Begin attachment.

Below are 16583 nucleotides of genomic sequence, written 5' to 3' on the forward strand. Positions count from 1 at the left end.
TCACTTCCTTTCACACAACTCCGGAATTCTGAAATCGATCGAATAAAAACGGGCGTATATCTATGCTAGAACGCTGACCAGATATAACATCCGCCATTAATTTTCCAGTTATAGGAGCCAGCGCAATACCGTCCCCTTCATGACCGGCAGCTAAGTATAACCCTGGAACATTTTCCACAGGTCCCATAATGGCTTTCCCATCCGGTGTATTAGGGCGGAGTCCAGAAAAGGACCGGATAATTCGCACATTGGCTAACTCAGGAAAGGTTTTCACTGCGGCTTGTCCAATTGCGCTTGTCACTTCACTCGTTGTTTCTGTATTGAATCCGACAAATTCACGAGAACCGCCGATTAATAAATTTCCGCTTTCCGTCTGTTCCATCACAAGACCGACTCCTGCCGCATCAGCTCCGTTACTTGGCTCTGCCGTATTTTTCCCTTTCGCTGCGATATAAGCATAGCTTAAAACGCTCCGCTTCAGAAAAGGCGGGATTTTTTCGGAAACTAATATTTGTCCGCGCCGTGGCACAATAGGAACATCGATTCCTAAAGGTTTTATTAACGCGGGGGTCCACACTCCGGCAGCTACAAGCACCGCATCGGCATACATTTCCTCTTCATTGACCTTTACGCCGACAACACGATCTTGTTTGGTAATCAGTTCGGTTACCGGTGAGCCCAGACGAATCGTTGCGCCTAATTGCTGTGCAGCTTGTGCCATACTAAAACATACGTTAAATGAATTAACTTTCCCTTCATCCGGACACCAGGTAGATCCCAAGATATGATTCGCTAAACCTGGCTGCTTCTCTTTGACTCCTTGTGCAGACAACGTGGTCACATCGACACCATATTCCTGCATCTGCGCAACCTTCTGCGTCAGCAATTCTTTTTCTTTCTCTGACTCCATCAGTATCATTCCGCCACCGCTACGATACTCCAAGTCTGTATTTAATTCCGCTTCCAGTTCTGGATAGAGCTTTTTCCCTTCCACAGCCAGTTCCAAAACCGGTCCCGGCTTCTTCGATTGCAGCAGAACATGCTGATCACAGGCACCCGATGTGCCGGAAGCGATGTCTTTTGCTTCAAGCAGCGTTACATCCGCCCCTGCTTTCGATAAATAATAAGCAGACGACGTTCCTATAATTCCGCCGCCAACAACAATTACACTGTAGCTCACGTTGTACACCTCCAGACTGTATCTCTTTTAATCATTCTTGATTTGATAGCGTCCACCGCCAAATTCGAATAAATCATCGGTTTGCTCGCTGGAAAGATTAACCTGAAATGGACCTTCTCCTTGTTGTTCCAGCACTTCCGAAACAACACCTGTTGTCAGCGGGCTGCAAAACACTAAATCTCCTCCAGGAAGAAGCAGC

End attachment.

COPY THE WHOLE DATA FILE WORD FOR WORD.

Below are 16583 nucleotides of genomic sequence, written 5' to 3' on the forward strand. Positions count from 1 at the left end.
TCACTTCCTTTCACACAACTCCGGAATTCTGAAATCGATCGAATAAAAACGGGCGTATATCTATGCTAGAACGCTGACCAGATATAACATCCGCCATTAATTTTCCAGTTATAGGAGCCAGCGCAATACCGTCCCCTTCATGACCGGCAGCTAAGTATAACCCTGGAACATTTTCCACAGGTCCCATAATGGCTTTCCCATCCGGTGTATTAGGGCGGAGTCCAGAAAAGGACCGGATAATTCGCACATTGGCTAACTCAGGAAAGGTTTTCACTGCGGCTTGTCCAATTGCGCTTGTCACTTCACTCGTTGTTTCTGTATTGAATCCGACAAATTCACGAGAACCGCCGATTAATAAATTTCCGCTTTCCGTCTGTTCCATCACAAGACCGACTCCTGCCGCATCAGCTCCGTTACTTGGCTCTGCCGTATTTTTCCCTTTCGCTGCGATATAAGCATAGCTTAAAACGCTCCGCTTCAGAAAAGGCGGGATTTTTTCGGAAACTAATATTTGTCCGCGCCGTGGCACAATAGGAACATCGATTCCTAAAGGTTTTATTAACGCGGGGGTCCACACTCCGGCAGCTACAAGCACCGCATCGGCATACATTTCCTCTTCATTGACCTTTACGCCGACAACACGATCTTGTTTGGTAATCAGTTCGGTTACCGGTGAGCCCAGACGAATCGTTGCGCCTAATTGCTGTGCAGCTTGTGCCATACTAAAACATACGTTAAATGAATTAACTTTCCCTTCATCCGGACACCAGGTAGATCCCAAGATATGATTCGCTAAACCTGGCTGCTTCTCTTTGACTCCTTGTGCAGACAACGTGGTCACATCGACACCATATTCCTGCATCTGCGCAACCTTCTGCGTCAGCAATTCTTTTTCTTTCTCTGACTCCATCAGTATCATTCCGCCACCGCTACGATACTCCAAGTCTGTATTTAATTCCGCTTCCAGTTCTGGATAGAGCTTTTTCCCTTCCACAGCCAGTTCCAAAACCGGTCCCGGCTTCTTCGATTGCAGCAGAACATGCTGATCACAGGCACCCGATGTGCCGGAAGCGATGTCTTTTGCTTCAAGCAGCGTTACATCCGCCCCTGCTTTCGATAAATAATAAGCAGACGACGTTCCTATAATTCCGCCGCCAACAACAATTACACTGTAGCTCACGTTGTACACCTCCAGACTGTATCTCTTTTAATCATTCTTGATTTGATAGCGTCCACCGCCAAATTCGAATAAATCATCGGTTTGCTCGCTGGAAAGATTAACCTGAAATGGACCTTCTCCTTGTTGTTCCAGCACTTCCGAAACAACACCTGTTGTCAGCGGGCTGCAAAACACTAAATCTCCTCCAGGAAGAAGCAGC